[Amigo] > [Chip's flight index]  or  [Amigo Incident Reports]

Incident Report postings from John Fletcher's injury at The Grade (in order of posting time stamp)
[news paper article] [Bob Peloquin] [Chip Bartley] [John Fletcher]

John Fletcher Incident Report
Submitted by Chip Bartley on 7/29/06

Incident Date: Tuesday, July 25th, 2006

After contemplation, I have decided to post what will be my accident report submitted to USHGA.  I hope this eyewitness account helps someone to be a better pilot.  It certainly has deeply impacted not only my flying but entire life's outlook.  I have been to the hospital twice since the accident and John is doing surprisingly well.  His prognosis is good.

My name is Chip Bartley and I am a P2 pilot with 34 logged hours including 4 hours at the location of the incident.  On Tuesday, 25-July-06, John Fletcher and I decided to fly the Conejo Grade Mountain.  This site is unrated and the launch is at approximately 850í.  It is a site that has ridge and thermal lift.  On this particular day, the wind was 240 @ 9.  I had just met John that day for the first time in Santa Barbara at Elings Field (local flight park / training hill).  My understanding is that John is a new P2 pilot and had flown the Conejo site before.

At about 16:15 after hiking 40 minutes we reached the #3 Launch site at Conejo Mountain in Ventura County.  John had asked to launch first and seemed anxious to get on with it.  After a few minutes, John spread his wing and positioned himself at the launch.  He was set-up for a right turn launch.  I mentioned that it would be a good idea to take our time and watch the cycles for a while.  After saying that, I turned away from John to start unpacking my gear.  I was to the right of the launch looking down.

Within 15 seconds of turning away from john, I heard his wing load and immediately turned to see John's launch.  As I turned around I observed John's wing moving overhead and centered.  John then proceeded to turn to the LEFT rather than right as he had set up.  When John turned left he simultaneously started moving down the mountain and was lifted off the ground.  As he was lifted his risers spun to the right to correct themselves and it seemed that John lost his bearing and dropped his right break.  His left break was still in his hand and engaged.  John was disoriented and off balance.  He and his wing quickly flew down the hill approximately 80í to 100í feet toward the left.  About ĺ the way to where he ended up, he let the pressure off his left brake and the wing began to recover.  As the wing began to soften its angle of attack it slowed and lifted.  This created a pendulum effect with John in his harness and he was propelled violently into a huge boulder.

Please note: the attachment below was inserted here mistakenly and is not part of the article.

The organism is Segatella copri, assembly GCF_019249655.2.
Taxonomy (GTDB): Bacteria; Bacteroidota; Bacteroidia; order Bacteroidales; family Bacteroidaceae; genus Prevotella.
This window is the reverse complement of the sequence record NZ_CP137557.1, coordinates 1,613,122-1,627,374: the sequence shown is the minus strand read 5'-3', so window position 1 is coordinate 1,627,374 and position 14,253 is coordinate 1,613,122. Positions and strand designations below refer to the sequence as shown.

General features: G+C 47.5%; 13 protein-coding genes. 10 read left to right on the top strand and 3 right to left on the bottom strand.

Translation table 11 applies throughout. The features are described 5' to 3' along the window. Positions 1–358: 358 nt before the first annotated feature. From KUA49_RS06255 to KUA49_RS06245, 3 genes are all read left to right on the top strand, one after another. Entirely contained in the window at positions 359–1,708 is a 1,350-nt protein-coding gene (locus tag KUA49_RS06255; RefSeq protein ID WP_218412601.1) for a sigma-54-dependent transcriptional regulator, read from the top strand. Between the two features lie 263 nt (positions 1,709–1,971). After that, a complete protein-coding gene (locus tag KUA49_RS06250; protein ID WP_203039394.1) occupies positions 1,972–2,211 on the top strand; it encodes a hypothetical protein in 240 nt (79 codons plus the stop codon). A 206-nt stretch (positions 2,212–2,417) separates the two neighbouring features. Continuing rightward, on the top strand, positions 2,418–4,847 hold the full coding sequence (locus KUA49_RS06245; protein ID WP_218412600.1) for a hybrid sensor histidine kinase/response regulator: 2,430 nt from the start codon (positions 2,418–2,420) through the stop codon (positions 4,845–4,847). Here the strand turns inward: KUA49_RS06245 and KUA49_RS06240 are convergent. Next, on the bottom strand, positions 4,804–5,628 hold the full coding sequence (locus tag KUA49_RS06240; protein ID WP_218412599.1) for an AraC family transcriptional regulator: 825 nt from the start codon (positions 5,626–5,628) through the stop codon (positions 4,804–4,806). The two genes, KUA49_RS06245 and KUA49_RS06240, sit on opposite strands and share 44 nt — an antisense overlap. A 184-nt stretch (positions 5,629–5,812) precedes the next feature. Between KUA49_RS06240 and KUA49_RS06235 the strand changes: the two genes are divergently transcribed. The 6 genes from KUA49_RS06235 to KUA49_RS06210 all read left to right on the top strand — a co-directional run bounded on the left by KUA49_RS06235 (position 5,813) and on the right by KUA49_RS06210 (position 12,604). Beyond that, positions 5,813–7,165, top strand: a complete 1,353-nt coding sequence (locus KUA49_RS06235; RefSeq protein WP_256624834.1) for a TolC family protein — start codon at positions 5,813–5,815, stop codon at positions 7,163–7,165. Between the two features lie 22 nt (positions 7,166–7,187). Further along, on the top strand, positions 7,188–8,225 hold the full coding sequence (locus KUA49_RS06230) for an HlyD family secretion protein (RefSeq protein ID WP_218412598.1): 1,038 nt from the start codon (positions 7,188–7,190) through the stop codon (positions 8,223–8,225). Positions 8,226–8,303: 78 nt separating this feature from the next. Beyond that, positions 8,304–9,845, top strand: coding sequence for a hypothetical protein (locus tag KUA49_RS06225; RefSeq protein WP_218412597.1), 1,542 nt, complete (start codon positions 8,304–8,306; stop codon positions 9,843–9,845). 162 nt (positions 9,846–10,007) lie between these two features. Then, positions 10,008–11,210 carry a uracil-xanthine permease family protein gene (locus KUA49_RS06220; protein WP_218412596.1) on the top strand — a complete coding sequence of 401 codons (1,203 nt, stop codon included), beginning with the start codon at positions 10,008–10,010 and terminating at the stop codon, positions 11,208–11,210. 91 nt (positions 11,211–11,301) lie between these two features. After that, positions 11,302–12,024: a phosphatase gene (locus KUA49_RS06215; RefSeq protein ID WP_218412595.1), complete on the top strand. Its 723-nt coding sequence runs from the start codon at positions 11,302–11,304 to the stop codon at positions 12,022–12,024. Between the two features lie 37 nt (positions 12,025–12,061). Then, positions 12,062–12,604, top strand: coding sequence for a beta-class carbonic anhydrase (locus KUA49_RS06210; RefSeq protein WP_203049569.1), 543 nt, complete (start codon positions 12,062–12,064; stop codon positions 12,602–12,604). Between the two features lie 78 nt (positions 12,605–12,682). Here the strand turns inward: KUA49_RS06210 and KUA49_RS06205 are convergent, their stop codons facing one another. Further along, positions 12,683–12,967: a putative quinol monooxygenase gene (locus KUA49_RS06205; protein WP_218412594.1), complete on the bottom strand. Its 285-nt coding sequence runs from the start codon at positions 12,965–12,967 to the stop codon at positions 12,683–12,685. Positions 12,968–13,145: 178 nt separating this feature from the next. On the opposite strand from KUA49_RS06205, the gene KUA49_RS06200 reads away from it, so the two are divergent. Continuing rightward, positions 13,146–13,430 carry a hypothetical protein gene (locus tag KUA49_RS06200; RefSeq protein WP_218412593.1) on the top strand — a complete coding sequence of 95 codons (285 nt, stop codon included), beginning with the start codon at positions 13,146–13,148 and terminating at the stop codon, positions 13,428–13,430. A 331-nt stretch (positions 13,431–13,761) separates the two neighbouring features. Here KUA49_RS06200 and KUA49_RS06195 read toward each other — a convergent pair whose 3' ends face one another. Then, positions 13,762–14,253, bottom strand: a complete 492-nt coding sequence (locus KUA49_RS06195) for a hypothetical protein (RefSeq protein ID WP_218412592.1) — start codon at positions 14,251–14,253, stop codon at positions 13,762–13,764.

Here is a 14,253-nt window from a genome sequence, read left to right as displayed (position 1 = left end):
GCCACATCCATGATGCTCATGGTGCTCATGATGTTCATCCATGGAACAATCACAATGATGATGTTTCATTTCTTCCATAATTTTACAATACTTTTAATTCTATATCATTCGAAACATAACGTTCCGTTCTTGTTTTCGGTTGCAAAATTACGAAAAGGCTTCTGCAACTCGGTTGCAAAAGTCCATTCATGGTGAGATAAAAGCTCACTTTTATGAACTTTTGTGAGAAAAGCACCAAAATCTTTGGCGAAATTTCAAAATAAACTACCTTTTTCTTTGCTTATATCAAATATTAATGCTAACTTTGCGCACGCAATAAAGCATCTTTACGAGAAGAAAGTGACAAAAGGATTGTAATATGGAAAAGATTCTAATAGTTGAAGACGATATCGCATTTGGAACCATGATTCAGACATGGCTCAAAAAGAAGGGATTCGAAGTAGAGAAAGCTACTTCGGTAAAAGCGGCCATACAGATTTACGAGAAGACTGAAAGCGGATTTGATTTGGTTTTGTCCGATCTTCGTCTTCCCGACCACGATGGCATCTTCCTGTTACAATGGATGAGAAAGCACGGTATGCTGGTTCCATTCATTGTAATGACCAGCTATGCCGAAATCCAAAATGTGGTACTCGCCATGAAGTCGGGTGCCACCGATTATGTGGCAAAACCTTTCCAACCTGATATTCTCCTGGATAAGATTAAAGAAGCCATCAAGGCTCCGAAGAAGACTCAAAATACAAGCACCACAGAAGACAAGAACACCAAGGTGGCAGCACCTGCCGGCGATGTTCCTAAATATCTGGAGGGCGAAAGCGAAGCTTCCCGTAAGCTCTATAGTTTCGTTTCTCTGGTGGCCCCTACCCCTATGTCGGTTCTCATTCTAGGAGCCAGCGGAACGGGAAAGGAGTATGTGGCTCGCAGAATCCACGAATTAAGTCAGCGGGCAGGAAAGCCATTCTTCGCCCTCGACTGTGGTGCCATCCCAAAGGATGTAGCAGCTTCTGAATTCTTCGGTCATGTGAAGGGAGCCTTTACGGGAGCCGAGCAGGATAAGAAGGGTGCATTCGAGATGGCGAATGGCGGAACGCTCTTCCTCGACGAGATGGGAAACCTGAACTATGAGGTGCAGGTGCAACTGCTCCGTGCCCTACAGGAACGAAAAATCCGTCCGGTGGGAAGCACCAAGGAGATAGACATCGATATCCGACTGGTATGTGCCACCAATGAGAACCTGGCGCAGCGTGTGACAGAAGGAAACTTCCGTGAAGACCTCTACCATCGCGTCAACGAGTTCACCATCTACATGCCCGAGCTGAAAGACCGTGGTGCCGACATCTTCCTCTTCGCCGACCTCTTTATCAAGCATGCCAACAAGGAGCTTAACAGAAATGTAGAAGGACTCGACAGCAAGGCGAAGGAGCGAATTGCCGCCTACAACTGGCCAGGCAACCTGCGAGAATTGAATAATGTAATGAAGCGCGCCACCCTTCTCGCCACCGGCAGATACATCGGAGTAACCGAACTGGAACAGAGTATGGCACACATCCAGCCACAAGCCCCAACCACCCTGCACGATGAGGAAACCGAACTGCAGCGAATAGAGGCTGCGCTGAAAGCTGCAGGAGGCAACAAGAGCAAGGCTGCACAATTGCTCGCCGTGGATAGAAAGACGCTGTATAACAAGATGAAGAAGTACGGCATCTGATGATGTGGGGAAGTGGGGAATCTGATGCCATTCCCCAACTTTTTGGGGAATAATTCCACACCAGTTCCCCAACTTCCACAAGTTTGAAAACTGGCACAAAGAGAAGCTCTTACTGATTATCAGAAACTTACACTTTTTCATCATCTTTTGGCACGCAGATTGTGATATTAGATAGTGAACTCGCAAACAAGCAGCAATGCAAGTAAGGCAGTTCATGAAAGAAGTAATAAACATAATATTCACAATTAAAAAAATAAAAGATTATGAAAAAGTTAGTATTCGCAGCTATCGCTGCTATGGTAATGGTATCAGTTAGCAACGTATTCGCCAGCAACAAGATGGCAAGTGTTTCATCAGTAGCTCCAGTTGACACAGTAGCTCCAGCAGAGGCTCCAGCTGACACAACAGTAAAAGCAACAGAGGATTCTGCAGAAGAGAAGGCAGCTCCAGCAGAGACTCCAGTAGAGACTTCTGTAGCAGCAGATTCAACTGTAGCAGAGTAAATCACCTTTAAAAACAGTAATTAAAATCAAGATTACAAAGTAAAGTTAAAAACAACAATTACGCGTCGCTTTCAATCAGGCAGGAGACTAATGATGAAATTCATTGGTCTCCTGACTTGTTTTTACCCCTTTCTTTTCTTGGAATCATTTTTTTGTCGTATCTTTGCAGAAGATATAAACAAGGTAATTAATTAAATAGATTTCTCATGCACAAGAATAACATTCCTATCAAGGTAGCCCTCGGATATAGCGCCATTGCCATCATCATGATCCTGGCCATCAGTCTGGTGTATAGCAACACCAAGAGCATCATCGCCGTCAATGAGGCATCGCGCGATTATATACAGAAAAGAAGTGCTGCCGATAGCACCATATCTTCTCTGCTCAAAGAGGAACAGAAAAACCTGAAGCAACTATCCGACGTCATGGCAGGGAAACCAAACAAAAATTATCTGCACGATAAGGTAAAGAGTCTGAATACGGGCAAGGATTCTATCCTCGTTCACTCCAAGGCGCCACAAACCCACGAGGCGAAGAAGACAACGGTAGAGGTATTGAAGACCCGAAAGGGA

As a result, he was unconscious and in a very precarious location on the side of the mountain.  I immediately started a descent to reach John to assess the situation.  I was trying to raise him on the radio as well as yelling his name without a positive result.  I was fearful he was dead.  When I was about 2/3 the ways down the Mountain, I saw John move and he was calling out to me.  At that time I called 911 and reported the situation.  They stayed on the phone as I continued my descent to Johnís location.  When I reached John I observed his arm that was clearly fractured.  His pupils where dilated and he seemed disoriented.  Concerned that John had sustained neck and back injury I used what I could to make him comfortable and hold him in place.  At that point I administered first aid and tried to stabilize John on the side of the mountain to prevent any further injury.  I let John know his situation and told him that help was on the way and to stay still until they arrived.

After a 20 to 30 minute wait the 911 operator called me back and asked our exact position, I gave her our coordinates and the Ventura Count Sheriff's Rescue Helicopter Team was above us almost immediately.  They where very careful as they approached and observed John's wing draped over the huge boulder above us.  In order for the chopper to get close enough, the wing needed to be collected.  The air crew was worried that the wing could be sucked up in the rotors and make this bad situation worse.  They asked me to clear the wing, so I climbed the 12 foot rock to cut the wing away.  As I reached the top of the boulder I was surprisingly met by a rattle snake.  I found a stick and knocked the snake away.

The rescue team was deployed about 100 yards to the south of our location on the side of the mountain.  The rescuers traversed across the steep terrain and arrived at our location with there equipment.  They immediately went to work and made a very accurate assessment of the situation.  The air crew asked for my help in maintaining Johnís alignment while he was rolled over on the back board and strapped in securely.  When Johnís legs where exposed it became apparent that both legs where massively injured.  They then started an IV to hydrate John and prepared him for transport.  Within 30 to 40 minutes John was secured and on his way to Los Robles Hospital.

Johns injuries included, multiple compound fractures of both legs, fractured feet, ankles, pelvis, hips, ribs, right arm, light head trauma and his lungs where bruised badly.  After the rescue team left I gathered and inventoried our gear. The helicopter returned in 30 minutes and took me to the LZ.

Respectfully Submitted,
Chip Bartley